5. Become a freelance blogger.Content marketing has become big business in recent years and lots of companies need a constant stream of fresh blog content. The downside to becoming a freelance blogger is that you can’t be too picky about what you write about – you probably can’t get businesses to pay you for blog posts about your passion for romance novels or video games. But the good news is that it’s one of the best ways on this list for blogging to actually make you a living, rather than just a few bucks here and there. Working as a freelancer isn’t for everyone, but if you want to make a living as a blogger for hire, it may be a good fit for you. Start reading up on content marketing and get to work building a website and looking for your first clients. Like the other options on this list, this isn’t an easy way to make money, but it’s one more likely to lead to bigger returns than depending on the pennies you generate from ads or the dollar here and there from donations. If writing is your dream and you’re prepared to put in the work, you can make money blogging. But you’ll have an easier time building to the point where you’re earning an income if you have realistic expectations going in. Don’t expect a sustainable income overnight and know you may not be able to stick with subjects you’re most passionate about if you want to get paid. But with the right approach, blogging can pay off in real cash.
Monday, September 4, 2017 by Casey Kelly-Barton
Enjoy a Successful Workcation by Answering These 5 QuestionsPart of the appeal of running an online business is the freedom from being anchored to a particular location. Another plus is that your online business can help fund your travel. Before you strike out for a working vacation, there are a few things to plan and do for a productive and relaxing experience. Use this guide to make sure you can reach your clients and customers, get your work done, stay on budget, and enjoy yourself while you're working (far) away from home.
1. What does “work from anywhere” mean to you?“Working from anywhere” covers a range of possibilities from writing copy at the local roller rink (true story) to consulting with clients during your month in the Caribbean to roaming the globe for years while teaching online. In this article, we'll focus on working remotely within in your own country or abroad for a relatively short period of time. Most countries issue travel visas for up to three months, so consider that a good upper limit for getting started. If you're interested in fully embracing the nomad-worker lifestyle -- moving from country to country for months or even years while you work -- you may want to take a few practice trips using these tips before you level up.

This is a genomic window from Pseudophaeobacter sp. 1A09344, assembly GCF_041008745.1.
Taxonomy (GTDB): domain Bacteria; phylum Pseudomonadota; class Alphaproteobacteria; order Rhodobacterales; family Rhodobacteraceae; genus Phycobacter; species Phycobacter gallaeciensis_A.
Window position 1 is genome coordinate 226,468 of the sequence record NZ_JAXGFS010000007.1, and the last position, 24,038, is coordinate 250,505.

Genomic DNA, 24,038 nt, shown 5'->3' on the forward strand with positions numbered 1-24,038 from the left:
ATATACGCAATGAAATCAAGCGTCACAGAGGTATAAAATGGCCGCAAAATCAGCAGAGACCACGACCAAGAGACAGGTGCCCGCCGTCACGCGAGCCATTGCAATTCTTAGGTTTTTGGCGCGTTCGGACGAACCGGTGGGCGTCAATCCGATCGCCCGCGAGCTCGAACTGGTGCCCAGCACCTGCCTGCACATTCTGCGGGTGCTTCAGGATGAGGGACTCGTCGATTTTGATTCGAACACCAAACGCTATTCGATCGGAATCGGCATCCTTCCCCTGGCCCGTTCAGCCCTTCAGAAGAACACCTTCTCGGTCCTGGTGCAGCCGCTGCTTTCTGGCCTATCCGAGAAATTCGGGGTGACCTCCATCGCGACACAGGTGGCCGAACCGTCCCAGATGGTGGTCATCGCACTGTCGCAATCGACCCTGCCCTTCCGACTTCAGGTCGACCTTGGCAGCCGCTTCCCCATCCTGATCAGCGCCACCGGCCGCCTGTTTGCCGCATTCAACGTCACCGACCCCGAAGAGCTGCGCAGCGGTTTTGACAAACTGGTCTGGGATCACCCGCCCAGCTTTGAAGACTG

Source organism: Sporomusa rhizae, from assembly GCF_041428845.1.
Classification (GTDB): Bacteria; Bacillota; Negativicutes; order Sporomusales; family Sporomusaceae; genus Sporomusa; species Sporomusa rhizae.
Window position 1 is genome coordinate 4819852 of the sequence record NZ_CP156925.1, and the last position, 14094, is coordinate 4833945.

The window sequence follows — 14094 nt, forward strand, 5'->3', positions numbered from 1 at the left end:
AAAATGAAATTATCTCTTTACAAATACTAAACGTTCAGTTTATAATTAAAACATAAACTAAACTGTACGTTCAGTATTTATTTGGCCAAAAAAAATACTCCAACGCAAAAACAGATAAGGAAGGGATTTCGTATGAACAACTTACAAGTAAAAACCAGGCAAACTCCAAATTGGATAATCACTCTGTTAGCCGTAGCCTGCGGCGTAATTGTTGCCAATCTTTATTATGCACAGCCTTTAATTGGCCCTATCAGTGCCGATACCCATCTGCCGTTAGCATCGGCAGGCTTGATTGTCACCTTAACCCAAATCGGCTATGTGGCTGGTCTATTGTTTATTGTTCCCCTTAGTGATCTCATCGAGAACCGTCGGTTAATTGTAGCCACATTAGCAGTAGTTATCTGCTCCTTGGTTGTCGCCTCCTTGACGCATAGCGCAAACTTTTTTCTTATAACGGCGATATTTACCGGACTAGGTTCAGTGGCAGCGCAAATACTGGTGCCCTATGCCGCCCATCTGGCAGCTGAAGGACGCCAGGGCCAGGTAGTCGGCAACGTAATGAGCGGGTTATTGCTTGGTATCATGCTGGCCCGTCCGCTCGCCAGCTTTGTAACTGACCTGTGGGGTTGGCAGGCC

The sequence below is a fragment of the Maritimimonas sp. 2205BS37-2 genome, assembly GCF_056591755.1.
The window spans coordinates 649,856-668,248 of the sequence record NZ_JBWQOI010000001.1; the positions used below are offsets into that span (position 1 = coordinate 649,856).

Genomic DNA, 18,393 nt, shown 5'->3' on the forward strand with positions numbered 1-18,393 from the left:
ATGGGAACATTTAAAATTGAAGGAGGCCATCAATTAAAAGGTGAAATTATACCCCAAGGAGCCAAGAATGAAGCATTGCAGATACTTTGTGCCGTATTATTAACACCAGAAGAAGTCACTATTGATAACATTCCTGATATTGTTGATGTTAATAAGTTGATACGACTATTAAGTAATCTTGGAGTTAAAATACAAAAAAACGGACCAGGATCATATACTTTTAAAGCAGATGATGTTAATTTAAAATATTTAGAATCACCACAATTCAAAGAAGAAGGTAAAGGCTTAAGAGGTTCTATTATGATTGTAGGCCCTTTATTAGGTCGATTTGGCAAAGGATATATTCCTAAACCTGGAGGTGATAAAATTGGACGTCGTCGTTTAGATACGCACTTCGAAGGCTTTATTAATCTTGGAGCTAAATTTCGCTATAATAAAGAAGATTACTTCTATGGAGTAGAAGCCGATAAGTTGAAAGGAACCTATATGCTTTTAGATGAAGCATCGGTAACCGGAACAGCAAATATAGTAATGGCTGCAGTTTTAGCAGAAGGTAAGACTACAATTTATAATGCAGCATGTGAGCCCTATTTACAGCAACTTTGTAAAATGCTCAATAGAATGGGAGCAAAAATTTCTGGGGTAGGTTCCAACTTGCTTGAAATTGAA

2. How will you connect with your customers or clients?Where you go determines how you make calls and get online while you're away from your home base. Phone and internet access If you're traveling domestically, your phone and internet access shouldn't change much, but you may want to check the strength of wireless coverage and speed of internet access with your hotel, landlord, or home-stay host before you go. When you're going abroad, make sure you'll have a working phone and reliable internet. For international voice, text, and data, you can buy an in-country access plan from your US carrier and use your existing phone and SIM card overseas. These plans aren't cheap, though. For example, AT&T's Passport packages range from $40 per month for 200MB of data to $120 per month for 800MB of data and voice calls priced from $1 to 35 cents per minute. If you'll be out of WiFi hotspot range frequently or make a lot of calls, the international add-on option may not be cost-effective. If you just want a backup plan and the cost isn't an issue, an add-on package is an easy way to get access abroad, although it's a good idea to find out which in-country network they partner with and confirm coverage at your destination. That's important because in some countries, reliable cell service is limited to cities and major tourist areas. If you're going off the beaten path, you may need to find other options. Work-abroad author Kathleen Peddicord's recommendation for travelers is to buy a local prepaid SIM card for your unlocked phone as soon as you arrive in your destination country in order to have a local number and inexpensive wireless service. However, with the local SIM card in your phone, your US phone number won't work. For that reason, some work-abroad travelers follow travel writer Rick Steves' suggestion to pick up a separate prepaid phone when they arrive or keep a separate unlocked phone just for in-country use. For those times when you need to work on your laptop with internet access, in-country co-working spaces, coffee shops, and hotels can cover you for free or with a paid pass. HotelWiFiTest is a handy tool for checking WiFi speed and pricing at hotels worldwide. To protect your business data, it's a good idea to use a VPN like the one that comes for free with the Opera browser. Power supplies and reliability Headed overseas? You may need to buy a plug adapter and maybe a voltage converter for your laptop and phone. Research power reliability before you go, too. You're unlikely to face outages in major cities, but rural areas and less-developed locales may have power outages often enough to disrupt your work. Time zones If your business is based in North America and you keep regular office hours, the Caribbean and Central and South America are probably your best options for working vacations, thanks to the time zones. People can and do work abroad from Europe and Asia with clients in the US, but it takes more planning and careful management of your client's communication expectations to pull that off.